Other parts of this series:
We hear it. We read it. We know it: We are observing that the value of companies is now more and more “tied” to the amount of relevant data they can manage. The more data and better quality data, the greater the opportunity to properly assess risk up and across sales opportunities and the more value companies can generate from this data. The “big data revolution” is playing a major role in the digital transformation of the insurance business, which is, by its nature, a “risk to value” business. Data-driven products. Connected cars. Connected homes. Connected lifestyle. The resulting customer insight means value, but it also means huge amounts of data to manage.
For a deep dive into big data opportunities for insurers, take a look at our blog: Steps for insurers to pursue better data management and measurement.
Studies of big data have concluded that insurers should keep their eyes wide open and look after the quality of the data they manage. To keep competitive in a digital economy, they should trust nothing but the data.
Big data means different challenges
We know Formula One cars require different driving skills and maintenance than our good old family car. And the same is true for insurers.
By driving the “big data car” that uses predictive modeling, an insurer can more accurately assess a customer, highlight ongoing anomalies and propose a policy that better fits the customer’s budget and needs. This can become a real growth and value opportunity.
The ability to analyze in real-time, dynamic data coming from different channels—like telemetry, GPS, wearable devices, social media and weather forecasts—and matching it to customer portfolio data, represents a dream for any insurer.
But to get there, we might need some additional understanding and training around big data management. Here is one of the lessons insurers will need to learn. We’ll look at the other two lessons in the next post on this topic.
Preparing the team: Data governance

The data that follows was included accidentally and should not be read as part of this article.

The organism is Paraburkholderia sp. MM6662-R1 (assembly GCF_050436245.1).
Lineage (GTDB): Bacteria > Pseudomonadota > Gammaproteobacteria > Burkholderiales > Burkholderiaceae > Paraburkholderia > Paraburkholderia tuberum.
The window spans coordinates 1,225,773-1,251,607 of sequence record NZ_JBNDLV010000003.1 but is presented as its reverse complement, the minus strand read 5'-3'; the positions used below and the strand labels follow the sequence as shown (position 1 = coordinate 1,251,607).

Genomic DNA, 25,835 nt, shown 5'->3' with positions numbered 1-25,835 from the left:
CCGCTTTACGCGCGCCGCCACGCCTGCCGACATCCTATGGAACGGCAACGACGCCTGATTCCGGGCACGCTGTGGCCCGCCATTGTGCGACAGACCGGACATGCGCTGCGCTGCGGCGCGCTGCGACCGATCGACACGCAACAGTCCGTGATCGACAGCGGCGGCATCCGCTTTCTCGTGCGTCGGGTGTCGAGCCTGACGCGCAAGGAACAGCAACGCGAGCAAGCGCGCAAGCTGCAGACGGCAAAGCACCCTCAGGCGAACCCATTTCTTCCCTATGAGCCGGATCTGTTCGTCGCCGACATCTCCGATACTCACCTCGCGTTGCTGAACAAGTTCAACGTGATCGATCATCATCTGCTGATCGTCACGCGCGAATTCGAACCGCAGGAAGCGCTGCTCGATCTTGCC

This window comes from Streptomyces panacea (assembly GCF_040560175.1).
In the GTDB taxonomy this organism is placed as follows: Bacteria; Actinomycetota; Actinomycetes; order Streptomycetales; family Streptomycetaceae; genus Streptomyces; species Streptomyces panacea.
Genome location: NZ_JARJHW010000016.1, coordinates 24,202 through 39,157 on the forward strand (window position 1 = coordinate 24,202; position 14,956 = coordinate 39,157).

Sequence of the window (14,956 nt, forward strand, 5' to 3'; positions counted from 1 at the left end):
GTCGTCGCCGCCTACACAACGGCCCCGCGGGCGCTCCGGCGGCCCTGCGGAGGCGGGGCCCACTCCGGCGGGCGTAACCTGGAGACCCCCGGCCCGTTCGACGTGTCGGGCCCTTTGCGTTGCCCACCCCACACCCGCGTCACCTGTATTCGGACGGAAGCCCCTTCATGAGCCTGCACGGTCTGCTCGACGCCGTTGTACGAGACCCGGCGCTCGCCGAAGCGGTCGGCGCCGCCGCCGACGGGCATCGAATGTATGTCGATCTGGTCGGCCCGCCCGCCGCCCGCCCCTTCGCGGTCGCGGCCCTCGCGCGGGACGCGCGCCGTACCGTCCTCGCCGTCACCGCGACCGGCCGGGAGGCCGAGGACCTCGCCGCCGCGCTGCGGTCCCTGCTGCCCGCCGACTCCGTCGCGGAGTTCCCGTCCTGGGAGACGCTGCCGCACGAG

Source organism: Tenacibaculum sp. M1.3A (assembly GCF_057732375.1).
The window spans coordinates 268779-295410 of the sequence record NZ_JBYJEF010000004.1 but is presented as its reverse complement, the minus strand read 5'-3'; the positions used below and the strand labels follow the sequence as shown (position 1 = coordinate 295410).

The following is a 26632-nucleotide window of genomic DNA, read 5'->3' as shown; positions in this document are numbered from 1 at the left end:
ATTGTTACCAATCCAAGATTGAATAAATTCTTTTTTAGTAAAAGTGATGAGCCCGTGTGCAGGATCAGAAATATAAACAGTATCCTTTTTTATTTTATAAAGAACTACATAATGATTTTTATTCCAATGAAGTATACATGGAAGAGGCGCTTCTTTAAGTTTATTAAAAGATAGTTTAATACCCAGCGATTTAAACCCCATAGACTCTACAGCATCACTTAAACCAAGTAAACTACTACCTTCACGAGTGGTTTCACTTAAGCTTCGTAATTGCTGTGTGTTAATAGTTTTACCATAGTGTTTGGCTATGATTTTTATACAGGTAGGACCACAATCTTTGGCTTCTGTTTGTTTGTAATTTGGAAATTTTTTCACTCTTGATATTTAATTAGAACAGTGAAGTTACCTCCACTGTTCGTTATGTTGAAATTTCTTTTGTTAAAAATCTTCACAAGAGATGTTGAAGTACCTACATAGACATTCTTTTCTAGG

Data governance is a set of controls and monitoring processes every company should live by to maintain the availability, integrity and security of data assets. This is based on two pillars: Data Quality and Roles and Responsibilities:
How can data quality improve insurers’ performances?
Data quality measures the adequacy of data to support business intelligence and organizational decisions. It covers accuracy and consistency (data integrity) of the data characteristics, from definitions and lifecycle workflow to business rules and relations, as well as different media storage (data warehouse, data mart).
Data quality is a key metric for insurers. High quality data provides appropriate consistency, a crucial characteristic for high quality statistical calculations and actuarial models, through which insurers improve their business and results analysis, and respond to regulatory requirements.
In a big data context, data quality acquires particular importance, as it represents the principal prerequisite for a high value analysis and use of data. Unfortunately, most insurers are not giving as much importance to data quality assessment methods and frameworks as they should.
Who is responsible for data and what are the roles?
Big data management efficiency stems from both strong data governance and concise definitions around data guardians and their roles and responsibilities.
Data governance is not the only lesson insurers will need to learn. In the next post, we’ll consider two other lessons.
For more information, view our presentation: A New Approach to Data Management in the Digital Era